Tobias Scheer
December 2021

What does it take to run a full substance-free phonology (SFP)? Because in classical approaches only items below the skeleton have phonetic properties that, according to SFP, need to be expunged, current work in SFP only ever concerns segmental aspects. If substance is removed from segmental representation and primes and computation are therefore arbitrary, the non-trivial question arises: how can such a system communicate with a system where primes and computation are not arbitrary (at and above the skeleton)? The two phonologies below and at / above the skeleton that exist in production are complemented with a third phonology that occurs upon lexicalization, that is, when L1 learners or adults transform the acoustic signal into a stored representation. The core of this article argues that this broad architecture is inhabited by three distinct computational systems along the classical feature geometric divisions: Son(ority) is located at and above the skeleton, while Place and Lar(yngeal) live below the skeleton. The question then is how a multiple-module spell-out works, that is, how ingredients from three distinct vocabularies can be mapped onto a single phonetic item. It is argued that the skeleton plays a central role in this conversion.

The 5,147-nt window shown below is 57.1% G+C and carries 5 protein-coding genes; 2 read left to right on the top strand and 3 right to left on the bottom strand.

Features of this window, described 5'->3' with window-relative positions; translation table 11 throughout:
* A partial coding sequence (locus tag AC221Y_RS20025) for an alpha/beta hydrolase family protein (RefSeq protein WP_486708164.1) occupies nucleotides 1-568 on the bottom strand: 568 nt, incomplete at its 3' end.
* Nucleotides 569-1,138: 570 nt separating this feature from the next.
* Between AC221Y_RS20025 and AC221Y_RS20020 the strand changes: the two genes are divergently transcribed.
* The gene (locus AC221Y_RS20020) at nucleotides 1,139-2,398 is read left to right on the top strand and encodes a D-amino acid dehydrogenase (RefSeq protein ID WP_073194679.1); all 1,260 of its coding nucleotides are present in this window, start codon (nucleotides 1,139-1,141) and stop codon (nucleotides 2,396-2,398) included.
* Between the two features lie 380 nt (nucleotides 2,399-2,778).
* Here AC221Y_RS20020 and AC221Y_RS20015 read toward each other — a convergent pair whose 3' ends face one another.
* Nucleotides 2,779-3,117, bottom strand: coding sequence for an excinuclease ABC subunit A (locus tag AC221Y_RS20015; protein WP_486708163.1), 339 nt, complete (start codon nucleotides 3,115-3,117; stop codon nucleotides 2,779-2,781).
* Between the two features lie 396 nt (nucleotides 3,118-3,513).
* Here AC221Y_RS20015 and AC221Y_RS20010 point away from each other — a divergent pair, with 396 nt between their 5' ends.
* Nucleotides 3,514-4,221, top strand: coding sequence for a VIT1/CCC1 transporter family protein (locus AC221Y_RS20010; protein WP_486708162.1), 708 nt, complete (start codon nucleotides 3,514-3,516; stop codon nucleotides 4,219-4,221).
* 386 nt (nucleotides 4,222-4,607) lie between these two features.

Format: [ pdf ]
Reference: lingbuzz/006674
(please use that when you cite this article)
Published in: Canadian Journal of Linguistics
keywords: modularity, spell-out, sonority, lexicalization, substance-free phonology = computational systems, phonology
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